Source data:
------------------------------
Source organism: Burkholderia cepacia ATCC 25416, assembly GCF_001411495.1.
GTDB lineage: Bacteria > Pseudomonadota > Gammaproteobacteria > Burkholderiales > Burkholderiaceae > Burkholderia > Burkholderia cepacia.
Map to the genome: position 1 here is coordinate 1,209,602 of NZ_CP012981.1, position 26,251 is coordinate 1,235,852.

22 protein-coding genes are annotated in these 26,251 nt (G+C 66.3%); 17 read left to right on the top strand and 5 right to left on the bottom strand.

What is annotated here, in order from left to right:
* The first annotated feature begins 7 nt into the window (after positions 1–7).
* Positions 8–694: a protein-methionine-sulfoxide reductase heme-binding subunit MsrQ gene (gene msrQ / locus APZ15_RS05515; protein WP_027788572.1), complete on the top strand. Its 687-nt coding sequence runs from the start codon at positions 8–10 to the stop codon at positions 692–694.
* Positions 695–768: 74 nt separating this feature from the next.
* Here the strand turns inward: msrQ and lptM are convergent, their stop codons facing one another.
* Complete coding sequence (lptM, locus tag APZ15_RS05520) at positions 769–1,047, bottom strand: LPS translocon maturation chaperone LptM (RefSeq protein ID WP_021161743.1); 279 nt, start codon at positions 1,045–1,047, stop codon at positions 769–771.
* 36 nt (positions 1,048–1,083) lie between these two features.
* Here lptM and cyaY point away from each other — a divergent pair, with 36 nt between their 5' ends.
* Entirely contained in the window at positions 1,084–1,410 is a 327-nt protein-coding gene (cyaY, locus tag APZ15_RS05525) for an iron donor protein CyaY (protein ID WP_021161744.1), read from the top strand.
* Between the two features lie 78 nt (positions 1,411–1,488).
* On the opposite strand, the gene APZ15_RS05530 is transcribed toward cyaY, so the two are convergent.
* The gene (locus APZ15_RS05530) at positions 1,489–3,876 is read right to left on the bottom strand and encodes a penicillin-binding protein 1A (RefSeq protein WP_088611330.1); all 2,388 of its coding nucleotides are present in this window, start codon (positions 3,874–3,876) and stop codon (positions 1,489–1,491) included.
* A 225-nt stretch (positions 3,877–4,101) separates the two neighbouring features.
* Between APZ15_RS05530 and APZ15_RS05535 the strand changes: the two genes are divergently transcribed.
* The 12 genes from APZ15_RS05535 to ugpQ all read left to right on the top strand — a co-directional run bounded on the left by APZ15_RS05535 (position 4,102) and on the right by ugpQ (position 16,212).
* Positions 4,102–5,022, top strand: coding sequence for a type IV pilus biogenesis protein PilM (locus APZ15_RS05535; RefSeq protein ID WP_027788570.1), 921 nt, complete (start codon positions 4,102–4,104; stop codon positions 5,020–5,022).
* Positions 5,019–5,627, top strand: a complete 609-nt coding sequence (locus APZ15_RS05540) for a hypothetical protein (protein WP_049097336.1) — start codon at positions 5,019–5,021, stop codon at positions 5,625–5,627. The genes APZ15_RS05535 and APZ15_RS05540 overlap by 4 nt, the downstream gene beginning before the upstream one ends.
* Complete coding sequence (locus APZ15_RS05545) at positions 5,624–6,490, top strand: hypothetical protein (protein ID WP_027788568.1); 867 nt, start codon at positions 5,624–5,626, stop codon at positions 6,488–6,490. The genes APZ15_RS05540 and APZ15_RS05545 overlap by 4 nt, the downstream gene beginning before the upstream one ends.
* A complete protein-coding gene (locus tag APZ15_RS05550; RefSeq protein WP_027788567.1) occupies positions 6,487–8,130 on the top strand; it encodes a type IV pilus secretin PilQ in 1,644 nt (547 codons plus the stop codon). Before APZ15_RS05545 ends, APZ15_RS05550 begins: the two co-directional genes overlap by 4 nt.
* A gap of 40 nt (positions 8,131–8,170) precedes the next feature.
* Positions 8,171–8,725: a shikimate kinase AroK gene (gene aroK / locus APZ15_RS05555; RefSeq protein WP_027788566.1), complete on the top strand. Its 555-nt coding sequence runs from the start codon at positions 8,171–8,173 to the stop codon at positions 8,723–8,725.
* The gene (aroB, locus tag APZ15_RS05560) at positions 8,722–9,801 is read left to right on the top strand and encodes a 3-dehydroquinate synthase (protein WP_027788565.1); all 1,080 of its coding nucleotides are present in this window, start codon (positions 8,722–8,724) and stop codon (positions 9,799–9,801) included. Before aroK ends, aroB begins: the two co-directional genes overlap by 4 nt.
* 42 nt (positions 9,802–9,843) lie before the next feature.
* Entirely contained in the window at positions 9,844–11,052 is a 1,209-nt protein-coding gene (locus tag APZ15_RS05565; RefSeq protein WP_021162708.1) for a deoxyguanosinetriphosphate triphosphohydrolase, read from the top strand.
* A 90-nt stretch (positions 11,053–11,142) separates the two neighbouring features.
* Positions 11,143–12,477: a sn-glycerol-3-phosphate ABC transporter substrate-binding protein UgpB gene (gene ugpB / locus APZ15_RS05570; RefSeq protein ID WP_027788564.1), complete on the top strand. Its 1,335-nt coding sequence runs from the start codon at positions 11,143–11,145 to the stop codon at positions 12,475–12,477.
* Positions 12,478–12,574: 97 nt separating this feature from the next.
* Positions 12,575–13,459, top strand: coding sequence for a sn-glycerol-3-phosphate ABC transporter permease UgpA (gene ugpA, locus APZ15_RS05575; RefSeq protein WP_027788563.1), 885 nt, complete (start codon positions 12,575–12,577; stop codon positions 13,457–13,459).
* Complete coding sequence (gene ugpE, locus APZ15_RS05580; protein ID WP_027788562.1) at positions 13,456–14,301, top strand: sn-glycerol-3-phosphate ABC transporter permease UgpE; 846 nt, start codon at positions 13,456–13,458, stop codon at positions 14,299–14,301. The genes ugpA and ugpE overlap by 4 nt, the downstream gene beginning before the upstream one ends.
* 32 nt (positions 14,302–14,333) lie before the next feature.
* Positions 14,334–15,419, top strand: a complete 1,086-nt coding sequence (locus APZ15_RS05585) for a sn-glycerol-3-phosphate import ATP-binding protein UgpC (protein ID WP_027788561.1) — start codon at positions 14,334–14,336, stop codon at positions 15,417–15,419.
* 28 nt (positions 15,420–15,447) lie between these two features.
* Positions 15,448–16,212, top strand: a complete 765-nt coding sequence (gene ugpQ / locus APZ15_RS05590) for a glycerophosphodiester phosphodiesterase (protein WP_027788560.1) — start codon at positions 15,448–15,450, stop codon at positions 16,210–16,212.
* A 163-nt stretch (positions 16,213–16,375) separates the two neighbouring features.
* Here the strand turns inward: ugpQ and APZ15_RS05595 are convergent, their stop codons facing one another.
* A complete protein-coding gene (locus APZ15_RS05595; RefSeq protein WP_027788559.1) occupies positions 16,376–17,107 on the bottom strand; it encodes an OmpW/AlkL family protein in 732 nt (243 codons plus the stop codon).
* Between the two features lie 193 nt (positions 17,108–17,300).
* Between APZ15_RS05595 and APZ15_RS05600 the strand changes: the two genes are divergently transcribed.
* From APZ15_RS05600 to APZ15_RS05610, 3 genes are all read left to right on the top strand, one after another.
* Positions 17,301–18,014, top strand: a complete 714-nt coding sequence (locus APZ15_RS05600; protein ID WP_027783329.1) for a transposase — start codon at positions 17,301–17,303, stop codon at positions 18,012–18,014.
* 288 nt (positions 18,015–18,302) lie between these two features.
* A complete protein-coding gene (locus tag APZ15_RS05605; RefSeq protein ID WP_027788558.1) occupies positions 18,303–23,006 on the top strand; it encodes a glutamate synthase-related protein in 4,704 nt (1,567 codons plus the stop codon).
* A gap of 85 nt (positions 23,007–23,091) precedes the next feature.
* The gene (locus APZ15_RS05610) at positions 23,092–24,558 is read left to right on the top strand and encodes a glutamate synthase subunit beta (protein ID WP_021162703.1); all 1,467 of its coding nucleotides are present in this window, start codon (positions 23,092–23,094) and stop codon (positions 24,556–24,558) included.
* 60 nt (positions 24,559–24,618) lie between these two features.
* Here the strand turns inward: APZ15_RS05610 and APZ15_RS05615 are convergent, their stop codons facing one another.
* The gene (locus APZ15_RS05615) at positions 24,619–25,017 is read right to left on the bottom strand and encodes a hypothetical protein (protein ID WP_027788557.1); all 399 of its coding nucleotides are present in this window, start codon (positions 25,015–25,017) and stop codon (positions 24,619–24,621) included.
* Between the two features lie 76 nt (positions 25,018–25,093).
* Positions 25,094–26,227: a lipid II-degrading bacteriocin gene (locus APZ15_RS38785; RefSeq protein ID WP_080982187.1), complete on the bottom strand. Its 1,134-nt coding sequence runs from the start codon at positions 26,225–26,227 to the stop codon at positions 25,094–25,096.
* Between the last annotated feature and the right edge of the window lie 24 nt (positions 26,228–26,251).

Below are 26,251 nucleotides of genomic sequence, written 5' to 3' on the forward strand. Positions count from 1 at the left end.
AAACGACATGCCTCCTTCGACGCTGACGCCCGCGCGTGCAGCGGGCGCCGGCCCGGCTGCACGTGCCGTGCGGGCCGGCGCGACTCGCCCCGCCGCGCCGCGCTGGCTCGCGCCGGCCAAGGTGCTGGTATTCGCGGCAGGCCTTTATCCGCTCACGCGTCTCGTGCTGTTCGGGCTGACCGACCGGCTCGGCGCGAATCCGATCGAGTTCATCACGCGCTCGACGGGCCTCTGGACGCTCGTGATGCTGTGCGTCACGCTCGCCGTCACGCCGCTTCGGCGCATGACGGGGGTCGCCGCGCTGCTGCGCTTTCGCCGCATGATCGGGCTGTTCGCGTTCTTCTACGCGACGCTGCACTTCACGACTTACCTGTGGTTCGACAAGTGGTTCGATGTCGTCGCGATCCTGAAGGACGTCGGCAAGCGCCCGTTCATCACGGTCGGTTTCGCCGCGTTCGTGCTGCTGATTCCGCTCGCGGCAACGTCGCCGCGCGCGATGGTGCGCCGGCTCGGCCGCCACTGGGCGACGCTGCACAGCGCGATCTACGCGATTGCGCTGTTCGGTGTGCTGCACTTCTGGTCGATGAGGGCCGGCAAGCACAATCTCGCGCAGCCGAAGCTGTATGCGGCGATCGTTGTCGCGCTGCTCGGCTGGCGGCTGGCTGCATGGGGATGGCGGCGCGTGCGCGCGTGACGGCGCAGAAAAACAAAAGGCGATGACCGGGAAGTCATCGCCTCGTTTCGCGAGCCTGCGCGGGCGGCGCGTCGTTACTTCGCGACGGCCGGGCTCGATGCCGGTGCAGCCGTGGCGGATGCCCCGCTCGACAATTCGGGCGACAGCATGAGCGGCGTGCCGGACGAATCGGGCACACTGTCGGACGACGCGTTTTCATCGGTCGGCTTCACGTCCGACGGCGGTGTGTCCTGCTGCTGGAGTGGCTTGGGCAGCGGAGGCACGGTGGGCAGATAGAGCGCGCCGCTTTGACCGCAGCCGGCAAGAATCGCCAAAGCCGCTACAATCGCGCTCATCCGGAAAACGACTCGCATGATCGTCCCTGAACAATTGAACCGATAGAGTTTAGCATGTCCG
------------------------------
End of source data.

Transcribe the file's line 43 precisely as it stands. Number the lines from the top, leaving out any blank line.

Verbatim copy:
* From APZ15_RS05600 to APZ15_RS05610, 3 genes are all read left to right on the top strand, one after another.